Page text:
Final Fantasy: 25 Greatest Heroes

34 years of games, hundreds of protagonists - who comes out on top?

Final fantasy 8
Square Enix

The Final Fantasy series has come a long way in the character department from the four nameless and plotless ‘Warriors Of Light’ that graced its first numbered entry back in 1987.

As the length and complexity of its games has increased, so too has the depth afforded to its playable protagonists, who have numbered between four and fourteen in each release.

Some of these are passengers to their story, seemingly brought onboard solely to bolster the amount of battle setups and strategies available. Others are treated with indifference or even outright detested for their general uselessness in combat, blandness or excessive reliance on gags or other one-dimensional character traits.

The vast majority, however, are beloved for the emotional impacts that their adventures, both triumphant and tragic, impart upon the player. It is common to see a selection of Final Fantasy representatives in any ‘best of’ list of game characters and whilst some are more known to the gaming mainstream than others, few can ever dispute their inclusion.

What follows are the 25 greatest playable heroes (supporting characters and guest party members are being saved for a third entry in this series, which began with the 25 Greatest Villains) to grace the franchise, joyfully engaging the audience as they play their part in saving the world.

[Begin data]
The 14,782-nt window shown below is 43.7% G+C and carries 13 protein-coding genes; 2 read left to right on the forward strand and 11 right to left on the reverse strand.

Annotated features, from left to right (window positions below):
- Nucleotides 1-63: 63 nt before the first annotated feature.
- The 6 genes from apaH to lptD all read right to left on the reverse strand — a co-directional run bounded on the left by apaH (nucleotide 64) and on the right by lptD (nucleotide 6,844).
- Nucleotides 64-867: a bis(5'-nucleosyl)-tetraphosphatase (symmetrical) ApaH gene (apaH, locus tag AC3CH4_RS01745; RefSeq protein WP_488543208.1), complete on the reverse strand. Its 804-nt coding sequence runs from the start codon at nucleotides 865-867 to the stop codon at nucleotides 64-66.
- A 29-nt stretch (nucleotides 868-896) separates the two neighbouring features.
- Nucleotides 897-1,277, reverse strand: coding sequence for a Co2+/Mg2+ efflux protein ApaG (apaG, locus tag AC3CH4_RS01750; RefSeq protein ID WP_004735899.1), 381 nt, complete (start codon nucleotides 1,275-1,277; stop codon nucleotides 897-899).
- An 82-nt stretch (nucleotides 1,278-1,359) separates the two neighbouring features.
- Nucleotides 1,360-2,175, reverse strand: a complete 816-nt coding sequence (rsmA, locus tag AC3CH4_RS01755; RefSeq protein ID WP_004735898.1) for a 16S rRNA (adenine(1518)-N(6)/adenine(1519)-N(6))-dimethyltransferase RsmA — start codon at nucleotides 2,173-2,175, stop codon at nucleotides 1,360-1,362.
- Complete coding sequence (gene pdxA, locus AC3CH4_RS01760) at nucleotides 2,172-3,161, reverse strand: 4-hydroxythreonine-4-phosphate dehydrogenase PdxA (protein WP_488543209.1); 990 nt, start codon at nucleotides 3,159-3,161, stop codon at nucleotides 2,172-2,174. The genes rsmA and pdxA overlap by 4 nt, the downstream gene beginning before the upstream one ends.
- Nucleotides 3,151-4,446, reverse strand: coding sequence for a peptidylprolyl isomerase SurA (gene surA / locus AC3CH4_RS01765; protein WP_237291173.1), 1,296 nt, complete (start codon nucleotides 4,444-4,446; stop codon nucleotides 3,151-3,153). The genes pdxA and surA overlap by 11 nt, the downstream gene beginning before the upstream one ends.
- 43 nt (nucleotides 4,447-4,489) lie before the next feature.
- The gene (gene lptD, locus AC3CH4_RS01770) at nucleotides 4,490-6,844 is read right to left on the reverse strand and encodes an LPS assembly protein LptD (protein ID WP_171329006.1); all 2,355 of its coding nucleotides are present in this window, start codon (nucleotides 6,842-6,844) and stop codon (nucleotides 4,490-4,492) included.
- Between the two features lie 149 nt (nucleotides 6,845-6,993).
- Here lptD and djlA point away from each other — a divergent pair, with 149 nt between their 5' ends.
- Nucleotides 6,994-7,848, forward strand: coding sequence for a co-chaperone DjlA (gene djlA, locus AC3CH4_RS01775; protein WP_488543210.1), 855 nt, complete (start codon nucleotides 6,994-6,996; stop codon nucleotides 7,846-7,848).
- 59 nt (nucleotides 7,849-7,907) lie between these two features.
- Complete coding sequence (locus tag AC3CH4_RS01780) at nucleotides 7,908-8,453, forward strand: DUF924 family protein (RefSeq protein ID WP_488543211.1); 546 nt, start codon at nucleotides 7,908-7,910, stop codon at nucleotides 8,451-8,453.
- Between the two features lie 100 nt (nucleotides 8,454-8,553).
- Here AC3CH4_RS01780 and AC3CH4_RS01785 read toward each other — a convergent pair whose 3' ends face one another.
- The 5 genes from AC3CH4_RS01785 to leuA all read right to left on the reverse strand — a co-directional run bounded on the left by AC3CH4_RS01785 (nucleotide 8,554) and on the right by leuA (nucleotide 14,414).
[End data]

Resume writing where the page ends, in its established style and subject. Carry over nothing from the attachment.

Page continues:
Given the hundreds of options, omissions are sure to inspire some debate!


Spoilers are widespread. Consider yourselves warned.

25. Shadow (VI)

Final fantasy 8
Square Enix

With fourteen party members apiece, Final Fantasy VI and Final Fantasy Type-0 top the series in the character depth stakes.

Whilst Type-0’s cast (aside from Ace, Rem and Machina) are interchangeable faces whose names would be easily forgettable were they not named after playing cards, almost all of VI’s are compelling creations, with only Gogo and Umaro fully dismissible given their lack of impact on the plot as optional secret characters.

Mog is largely superfluous, Strago doesn’t have much of a part to play aside from his grandfatherly protection of Relm and Gau isn’t everybody’s cup of tea, but the rest of the party have a series of interesting backstories and personas that combine wonderfully as they unite against Kefka’s tyranny.

Shadow is a fascinating character. Though the mysterious ninja at first appears to be a one-dimensional mercenary, motivated solely by money, the game drip feeds hints to the player that there is much more to him than meets the eye.

These can be missed, particularly if Shadow is accidentally (or deliberately) left to die on the Floating Continent, but the subtle implication that he is Relm’s father and the showcase of the nightmares that he endures over his abandonment of partner-in-crime Baram paint an engrossing picture of a tortured soul.

Throw in Shadow’s striking visual appearance and lovable canine companion Interceptor and you have all the makings of a well-crafted supporting player.


Alex was about to write a short biography, but he got distracted by something shiny instead.